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The Nebraska State Patrol on I-80 near Lexington. The interstate is closed from North Platte to Lexington.

Snow and high winds are creating hazardous travel conditions Thursday in parts of Nebraska.

Interstate 80 and U.S. Highway 30 were closed between North Platte and Lexington due to blizzard conditions, the Nebraska Department of Transportation reported just before 9:45 a.m.

Reports of 3 to 6 inches of snow and winds gusting to 40 mph have been reported from about Holdrege north to Ord, said Julia Berg, a meteorologist in the National Weather Service office in Hastings. Berg said after 8:30 a.m. that the system was starting to move out of the area, but it wouldn’t be gone until the evening.

The Nebraska Department of Transportation was advising no travel in areas with snow and high winds because of whiteout conditions. The weather service said a blizzard warning was in effect until noon in Gosper, Phelps, Furnas, Buffalo and Dawson Counties.

Nebraska State Patrol on I-80 near Lexington.

Snow is expected to be heavy at times in central Nebraska. Strong northerly winds gusting from 40 to 55 mph, when combined with the snow, will lead to greatly reduced visibility, the National Weather Service said.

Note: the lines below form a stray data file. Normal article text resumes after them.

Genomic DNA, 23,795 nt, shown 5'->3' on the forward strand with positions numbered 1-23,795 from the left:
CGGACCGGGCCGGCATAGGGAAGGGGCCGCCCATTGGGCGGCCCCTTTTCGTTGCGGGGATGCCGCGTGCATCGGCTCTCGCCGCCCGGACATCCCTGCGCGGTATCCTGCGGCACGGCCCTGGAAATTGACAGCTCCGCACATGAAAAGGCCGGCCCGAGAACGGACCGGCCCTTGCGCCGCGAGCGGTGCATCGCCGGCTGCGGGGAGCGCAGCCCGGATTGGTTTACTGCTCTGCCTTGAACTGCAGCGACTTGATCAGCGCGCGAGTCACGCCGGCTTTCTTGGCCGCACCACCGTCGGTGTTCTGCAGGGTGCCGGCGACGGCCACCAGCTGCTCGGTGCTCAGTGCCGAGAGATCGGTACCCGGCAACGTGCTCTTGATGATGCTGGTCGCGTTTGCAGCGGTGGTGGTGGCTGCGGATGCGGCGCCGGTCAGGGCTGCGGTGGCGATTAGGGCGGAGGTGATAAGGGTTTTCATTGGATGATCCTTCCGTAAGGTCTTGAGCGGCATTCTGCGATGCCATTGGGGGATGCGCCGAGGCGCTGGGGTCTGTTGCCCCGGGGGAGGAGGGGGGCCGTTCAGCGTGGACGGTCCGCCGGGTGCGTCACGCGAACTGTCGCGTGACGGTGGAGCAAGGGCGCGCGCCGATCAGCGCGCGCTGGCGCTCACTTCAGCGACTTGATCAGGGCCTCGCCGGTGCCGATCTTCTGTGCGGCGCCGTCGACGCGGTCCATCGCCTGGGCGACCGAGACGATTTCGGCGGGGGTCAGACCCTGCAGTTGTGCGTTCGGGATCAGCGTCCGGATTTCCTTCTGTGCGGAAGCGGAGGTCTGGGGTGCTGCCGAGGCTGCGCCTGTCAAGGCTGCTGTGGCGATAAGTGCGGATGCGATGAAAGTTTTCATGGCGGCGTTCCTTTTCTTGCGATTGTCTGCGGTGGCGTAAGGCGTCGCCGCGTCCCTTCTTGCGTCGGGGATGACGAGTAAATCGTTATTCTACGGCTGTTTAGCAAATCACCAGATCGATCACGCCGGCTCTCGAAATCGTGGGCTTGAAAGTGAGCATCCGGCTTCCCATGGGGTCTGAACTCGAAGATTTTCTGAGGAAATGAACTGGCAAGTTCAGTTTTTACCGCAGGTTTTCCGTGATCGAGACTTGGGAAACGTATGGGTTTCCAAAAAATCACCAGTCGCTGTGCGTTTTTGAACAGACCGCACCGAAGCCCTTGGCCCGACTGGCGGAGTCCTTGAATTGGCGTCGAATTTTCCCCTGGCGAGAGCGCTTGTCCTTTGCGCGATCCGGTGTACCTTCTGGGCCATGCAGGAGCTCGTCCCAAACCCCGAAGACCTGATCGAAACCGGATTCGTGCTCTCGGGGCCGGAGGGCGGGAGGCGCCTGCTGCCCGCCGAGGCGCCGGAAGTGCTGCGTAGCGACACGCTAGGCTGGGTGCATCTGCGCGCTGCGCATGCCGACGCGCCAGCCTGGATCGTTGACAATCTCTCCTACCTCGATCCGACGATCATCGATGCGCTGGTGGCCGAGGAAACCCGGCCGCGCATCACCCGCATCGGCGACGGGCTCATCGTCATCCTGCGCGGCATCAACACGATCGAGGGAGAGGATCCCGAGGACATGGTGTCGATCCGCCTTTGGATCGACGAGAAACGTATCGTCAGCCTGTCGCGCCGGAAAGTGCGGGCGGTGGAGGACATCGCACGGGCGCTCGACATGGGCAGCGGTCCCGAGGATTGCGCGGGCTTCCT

Most of eastern Nebraska, Iowa and Missouri will generally see rain.

The heaviest snow is expected to fall in a swath from northwest Kansas up through central Nebraska into eastern South Dakota and central Minnesota, said David Eastlack, a meteorologist with the weather service office in Valley. Snow amounts are expected to range from 3 inches in south-central Nebraska to 6 to 8 inches in northeast Nebraska​. East-central South Dakota into central Minnesota could get 10 to 12 inches.

A major, troublesome aspect of this storm is its strong winds, which kicked up Wednesday evening and were expected to last into Friday morning. Those winds will cause blowing and drifting snow even after fresh snow stops falling.

“The combination of snow-packed roads, icy conditions and reduced visibility will create hazardous travel conditions across the area,” wrote the North Platte office of the weather service in the warning it issued Wednesday.

Thursday’s forecast for the Omaha region called for rain and temperatures falling from about 48 in the morning to below freezing by evening. Eastlack said the precipitation may change over to snow later in the afternoon, but the system is moving so quickly that by the time the cold air comes into the Omaha area, precipitation chances will be waning.

i-80 Brady Exit Thursday morning. (NDOT)

The Nebraska Department of Transportation plans to have more than 630 snowplows and 1,000 team members available to remove snow across the state.

State Patrol troopers also will be on the road to assist travelers.

For information on Nebraska road conditions, call 511, or to check road conditions nationwide visit www.safetravelusa.com. If you become stranded in Nebraska, you can call *55 for the State Patrol’s Highway Helpline. In an emergency, dial 911.